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Connelly, S. J., Stoeckel, J. A., Gitzen, R. A., Williamson, C. E., & Gonzalez, M. J. (2016). Effect of Clonal Selection on Daphnia Tolerance to Dark Experimental Conditions. PLoS One, 11(7), e0159628.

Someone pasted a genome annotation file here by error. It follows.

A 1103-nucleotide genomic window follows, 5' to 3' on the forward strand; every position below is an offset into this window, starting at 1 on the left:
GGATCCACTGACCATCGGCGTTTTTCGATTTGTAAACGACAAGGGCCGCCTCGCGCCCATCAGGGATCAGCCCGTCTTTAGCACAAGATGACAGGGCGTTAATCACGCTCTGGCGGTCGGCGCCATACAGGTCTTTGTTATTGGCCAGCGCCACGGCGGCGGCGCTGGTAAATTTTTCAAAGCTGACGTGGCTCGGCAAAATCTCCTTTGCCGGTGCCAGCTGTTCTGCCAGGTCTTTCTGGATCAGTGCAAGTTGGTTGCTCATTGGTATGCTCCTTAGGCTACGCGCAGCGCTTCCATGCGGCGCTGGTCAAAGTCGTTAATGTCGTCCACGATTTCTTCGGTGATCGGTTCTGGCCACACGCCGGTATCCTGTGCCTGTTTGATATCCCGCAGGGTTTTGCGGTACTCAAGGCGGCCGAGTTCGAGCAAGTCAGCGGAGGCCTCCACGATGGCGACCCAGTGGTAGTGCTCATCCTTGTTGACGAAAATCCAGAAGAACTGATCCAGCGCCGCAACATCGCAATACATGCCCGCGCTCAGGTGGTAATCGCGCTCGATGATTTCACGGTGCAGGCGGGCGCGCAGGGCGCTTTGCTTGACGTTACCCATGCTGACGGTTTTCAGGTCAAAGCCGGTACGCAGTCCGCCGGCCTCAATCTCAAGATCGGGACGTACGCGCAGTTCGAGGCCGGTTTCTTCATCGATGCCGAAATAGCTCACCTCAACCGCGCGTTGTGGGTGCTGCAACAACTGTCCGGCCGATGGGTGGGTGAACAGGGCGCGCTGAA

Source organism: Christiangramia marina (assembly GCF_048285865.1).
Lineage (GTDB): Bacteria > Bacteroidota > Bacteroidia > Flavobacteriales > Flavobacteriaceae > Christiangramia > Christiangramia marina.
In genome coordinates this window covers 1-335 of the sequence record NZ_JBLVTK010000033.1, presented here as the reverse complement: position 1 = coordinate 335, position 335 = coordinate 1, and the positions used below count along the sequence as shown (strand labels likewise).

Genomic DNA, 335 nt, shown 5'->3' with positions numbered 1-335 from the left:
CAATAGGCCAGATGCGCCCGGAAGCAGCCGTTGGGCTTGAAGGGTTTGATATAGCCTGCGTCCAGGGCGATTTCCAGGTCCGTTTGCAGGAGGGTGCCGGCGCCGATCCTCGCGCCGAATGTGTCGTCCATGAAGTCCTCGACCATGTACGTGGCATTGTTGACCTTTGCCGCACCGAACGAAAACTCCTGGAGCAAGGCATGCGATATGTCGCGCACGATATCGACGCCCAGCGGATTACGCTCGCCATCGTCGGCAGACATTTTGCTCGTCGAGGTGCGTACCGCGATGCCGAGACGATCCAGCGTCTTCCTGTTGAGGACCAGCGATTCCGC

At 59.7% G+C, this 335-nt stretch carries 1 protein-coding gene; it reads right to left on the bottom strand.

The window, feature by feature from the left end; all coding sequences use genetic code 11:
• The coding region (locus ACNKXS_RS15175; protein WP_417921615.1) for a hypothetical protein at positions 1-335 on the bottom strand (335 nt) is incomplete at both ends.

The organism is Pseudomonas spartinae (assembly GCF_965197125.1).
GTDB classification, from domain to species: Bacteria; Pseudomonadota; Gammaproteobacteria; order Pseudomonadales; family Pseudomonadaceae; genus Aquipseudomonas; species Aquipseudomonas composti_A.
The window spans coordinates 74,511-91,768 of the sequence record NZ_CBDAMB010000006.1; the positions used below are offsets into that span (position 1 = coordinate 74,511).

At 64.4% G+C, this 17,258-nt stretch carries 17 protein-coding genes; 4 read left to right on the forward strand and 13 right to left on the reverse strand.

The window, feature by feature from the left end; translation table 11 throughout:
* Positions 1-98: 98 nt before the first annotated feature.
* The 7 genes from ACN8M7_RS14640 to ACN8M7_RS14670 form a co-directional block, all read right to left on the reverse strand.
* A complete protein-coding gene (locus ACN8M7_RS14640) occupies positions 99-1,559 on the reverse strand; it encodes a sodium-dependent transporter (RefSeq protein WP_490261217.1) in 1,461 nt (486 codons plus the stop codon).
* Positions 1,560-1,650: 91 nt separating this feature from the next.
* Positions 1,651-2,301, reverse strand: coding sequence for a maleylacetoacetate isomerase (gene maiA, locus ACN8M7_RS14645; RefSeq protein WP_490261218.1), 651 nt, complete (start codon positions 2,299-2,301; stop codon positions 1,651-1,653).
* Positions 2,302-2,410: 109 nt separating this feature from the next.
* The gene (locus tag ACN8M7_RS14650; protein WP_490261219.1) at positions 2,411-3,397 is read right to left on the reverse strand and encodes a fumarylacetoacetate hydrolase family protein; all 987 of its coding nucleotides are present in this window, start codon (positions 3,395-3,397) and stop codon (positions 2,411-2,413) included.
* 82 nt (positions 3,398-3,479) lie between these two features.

Abstract: Recent studies have demonstrated substantial effects of environmental stress that vary among clones. Exposure to ultraviolet radiation (UV) is an important abiotic stressor that is highly variable in aquatic ecosystems due to diel and seasonal variations in incident sunlight as well as to differences in the UV transparency of water among water bodies, the depth distribution of organisms, and the ability of organisms to detect and respond to UV. In contrast to the convention that all UV is damaging, evidence is accumulating for the beneficial effects of exposure to low levels of UV radiation. Whereas UV has been frequently observed as the primary light-related stressor, herein we present evidence that dark conditions may be similarly “stressful” (reduction of overall fitness), and stress responses vary among clones of the freshwater crustacean Daphnia parvula. We have identified a significant relationship between survivorship and reduced fecundity of clones maintained in dark conditions, but no correlation between tolerance of the clones to dark and UV radiation. Low tolerance to dark conditions can have negative effects not only on accumulated stresses in organisms (e.g. the repair of UV-induced damage in organisms with photolyase), but potentially on the overall physiology and fitness of organisms. Our results support recent evidence of the beneficial effects of low-level UV exposure for some organisms.